Thanks a lot WalMart. Looks like you win again. And boo hiss to the so-called liability attorneys who don't seem to want to help.
Its was a lofty, ridiculous and passionate dream to create a business based on community and love for adventure....Bike, beer, skis and coffee?, yeah right!
Last Friday marked the first year of operation at Crows Feet Commons and I wanted to sincerely thank everyone who has become a part of the community created on the Mirror Pond Plaza.
It has been a rewarding experience working with the City of Bend to help transform the Riverfront Plaza and see the Brooks Street Promenade become alive with passion again. I want to thank all of the staff for working toward a dream, although it wasn't their own. Also, the Source for always being supportive and helping to promote our events.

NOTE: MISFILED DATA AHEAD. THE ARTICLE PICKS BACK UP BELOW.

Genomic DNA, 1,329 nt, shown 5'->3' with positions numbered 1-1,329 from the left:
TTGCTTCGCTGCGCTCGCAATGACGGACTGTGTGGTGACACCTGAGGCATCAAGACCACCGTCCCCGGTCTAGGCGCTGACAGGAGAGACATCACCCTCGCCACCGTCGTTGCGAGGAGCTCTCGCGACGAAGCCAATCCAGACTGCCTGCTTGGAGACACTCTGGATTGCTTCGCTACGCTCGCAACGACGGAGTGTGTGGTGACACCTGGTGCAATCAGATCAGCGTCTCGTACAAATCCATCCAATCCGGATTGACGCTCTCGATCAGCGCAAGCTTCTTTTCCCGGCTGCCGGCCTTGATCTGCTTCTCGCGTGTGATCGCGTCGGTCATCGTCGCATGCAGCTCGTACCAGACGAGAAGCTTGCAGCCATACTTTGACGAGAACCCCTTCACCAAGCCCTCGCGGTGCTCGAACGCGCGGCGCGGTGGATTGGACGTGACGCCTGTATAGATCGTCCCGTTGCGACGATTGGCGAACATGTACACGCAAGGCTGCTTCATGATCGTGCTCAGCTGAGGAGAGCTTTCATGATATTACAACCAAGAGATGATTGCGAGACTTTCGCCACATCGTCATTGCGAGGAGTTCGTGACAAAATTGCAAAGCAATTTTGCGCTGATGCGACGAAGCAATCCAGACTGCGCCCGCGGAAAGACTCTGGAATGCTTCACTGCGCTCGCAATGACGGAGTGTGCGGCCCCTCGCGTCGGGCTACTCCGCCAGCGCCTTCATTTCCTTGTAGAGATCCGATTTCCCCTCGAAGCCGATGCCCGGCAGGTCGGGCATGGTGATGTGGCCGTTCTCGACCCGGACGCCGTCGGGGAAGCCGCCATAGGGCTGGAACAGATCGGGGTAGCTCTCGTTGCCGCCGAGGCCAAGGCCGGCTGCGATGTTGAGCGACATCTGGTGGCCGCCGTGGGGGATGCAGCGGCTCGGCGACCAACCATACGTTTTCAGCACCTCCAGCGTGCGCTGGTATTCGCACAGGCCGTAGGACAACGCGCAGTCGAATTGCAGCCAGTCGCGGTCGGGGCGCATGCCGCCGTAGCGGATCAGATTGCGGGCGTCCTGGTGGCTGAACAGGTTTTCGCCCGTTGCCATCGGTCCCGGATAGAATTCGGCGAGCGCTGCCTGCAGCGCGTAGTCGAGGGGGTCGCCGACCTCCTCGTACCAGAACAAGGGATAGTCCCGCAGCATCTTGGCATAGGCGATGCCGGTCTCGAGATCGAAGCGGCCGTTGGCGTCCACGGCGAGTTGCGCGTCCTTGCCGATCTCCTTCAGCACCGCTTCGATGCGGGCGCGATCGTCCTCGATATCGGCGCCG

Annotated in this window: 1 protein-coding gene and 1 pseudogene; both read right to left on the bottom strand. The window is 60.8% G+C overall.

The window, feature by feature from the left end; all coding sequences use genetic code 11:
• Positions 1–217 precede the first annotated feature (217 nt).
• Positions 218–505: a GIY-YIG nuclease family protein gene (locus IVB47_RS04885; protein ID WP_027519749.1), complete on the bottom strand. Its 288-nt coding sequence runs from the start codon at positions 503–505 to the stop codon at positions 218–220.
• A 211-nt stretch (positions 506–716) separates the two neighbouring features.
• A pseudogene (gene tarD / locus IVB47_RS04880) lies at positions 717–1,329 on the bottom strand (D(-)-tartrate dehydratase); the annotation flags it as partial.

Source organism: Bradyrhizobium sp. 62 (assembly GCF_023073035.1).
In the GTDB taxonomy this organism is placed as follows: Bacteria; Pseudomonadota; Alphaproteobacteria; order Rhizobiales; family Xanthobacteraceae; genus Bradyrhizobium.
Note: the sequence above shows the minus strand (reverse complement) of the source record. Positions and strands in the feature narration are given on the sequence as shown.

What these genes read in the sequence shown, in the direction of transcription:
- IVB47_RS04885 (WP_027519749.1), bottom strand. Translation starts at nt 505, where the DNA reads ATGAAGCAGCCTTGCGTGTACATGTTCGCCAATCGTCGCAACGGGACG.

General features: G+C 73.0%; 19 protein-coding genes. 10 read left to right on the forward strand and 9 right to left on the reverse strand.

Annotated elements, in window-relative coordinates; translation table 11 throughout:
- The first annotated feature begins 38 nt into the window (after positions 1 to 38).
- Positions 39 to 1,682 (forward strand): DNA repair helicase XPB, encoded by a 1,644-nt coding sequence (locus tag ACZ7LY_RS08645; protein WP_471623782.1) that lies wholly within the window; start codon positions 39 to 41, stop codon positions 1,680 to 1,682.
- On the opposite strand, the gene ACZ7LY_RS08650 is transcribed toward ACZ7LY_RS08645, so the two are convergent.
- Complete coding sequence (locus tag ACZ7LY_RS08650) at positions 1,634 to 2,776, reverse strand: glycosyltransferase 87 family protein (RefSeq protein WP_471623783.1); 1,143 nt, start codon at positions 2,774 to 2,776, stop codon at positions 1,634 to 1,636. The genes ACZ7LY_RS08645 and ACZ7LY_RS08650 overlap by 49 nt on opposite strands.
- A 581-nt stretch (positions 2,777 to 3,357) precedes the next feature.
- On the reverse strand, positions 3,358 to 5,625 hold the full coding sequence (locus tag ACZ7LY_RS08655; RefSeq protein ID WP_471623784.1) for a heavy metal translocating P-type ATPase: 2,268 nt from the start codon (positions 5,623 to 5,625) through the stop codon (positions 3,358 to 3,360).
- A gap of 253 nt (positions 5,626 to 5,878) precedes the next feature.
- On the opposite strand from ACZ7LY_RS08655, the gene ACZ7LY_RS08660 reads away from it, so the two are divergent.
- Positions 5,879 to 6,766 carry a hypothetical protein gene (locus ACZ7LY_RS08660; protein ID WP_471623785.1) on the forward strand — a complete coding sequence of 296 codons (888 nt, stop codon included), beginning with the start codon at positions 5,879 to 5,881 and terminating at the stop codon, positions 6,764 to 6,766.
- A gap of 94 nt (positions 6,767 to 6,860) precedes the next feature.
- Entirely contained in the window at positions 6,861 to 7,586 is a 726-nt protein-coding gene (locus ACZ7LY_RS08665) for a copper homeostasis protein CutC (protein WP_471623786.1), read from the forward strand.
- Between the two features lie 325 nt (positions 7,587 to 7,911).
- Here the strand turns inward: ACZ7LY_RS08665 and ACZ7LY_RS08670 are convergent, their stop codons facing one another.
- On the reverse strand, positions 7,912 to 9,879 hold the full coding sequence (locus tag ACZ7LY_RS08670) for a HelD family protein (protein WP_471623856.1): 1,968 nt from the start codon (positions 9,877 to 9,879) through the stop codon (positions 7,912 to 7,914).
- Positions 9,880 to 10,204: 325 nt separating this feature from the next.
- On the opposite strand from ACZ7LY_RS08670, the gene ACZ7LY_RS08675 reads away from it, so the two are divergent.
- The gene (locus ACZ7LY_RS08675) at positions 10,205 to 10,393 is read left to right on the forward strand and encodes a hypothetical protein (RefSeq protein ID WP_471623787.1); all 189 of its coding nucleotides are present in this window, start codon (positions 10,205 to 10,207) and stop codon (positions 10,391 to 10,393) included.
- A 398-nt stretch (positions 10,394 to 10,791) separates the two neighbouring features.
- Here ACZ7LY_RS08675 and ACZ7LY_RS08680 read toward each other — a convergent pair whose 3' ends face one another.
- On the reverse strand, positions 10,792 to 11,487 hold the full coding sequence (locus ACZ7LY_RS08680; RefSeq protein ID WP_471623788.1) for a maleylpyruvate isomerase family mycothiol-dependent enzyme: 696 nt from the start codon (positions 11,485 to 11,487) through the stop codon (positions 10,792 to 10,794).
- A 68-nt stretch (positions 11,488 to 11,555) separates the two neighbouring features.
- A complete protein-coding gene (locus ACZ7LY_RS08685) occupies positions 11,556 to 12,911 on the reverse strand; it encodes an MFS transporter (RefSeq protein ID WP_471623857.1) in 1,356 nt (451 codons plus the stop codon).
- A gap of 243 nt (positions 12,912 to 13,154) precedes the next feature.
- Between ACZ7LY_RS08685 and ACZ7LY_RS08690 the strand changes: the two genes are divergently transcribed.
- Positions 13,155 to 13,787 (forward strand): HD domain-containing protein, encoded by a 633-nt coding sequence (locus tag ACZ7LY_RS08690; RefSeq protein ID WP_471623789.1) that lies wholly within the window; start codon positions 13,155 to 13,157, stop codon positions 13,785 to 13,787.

But most importantly, I wanted to thank our customers: you are the reason for our success. Success is measured in Laugh Lines and the walls are still echoing from last Friday night.
—David Marchi, Owner Crows Feet Commons
One of my classes here at COCC requires a work service project (basically a community service) in order to discover the joys of working in groups. To this end, my team and I have decided to host a blood marrow match drive during the Turkey Trot, an annual Thanksgiving run hosted by the school. I would be grateful for any opportunity to discuss the details of the project and the possibility of advertising it in your paper.
The story on "The Appliest Place on Earth," just goes to show that computers will never replace a good teacher. Your spell check did not catch that the principal of a school is spelled "principal," not "principle" which is a fundamental truth. The error appears throughout the article. My 3rd grade teacher told her class that the principal of a school is a "pal" to all the kids. I'll bet no one in her class forgot that message.
Letter of the Week!
Eileen - Thanks for being a "pal" to us! We wish that were a spellcheck error; instead chalk it up to human mistake. And for your eagle-eye copy editing, we would like to offer you the open position as Copy Editor! (Please see the ad above.) Or, stop by to pick up a gift certificate for the now one-year old Crow's Feet Commons.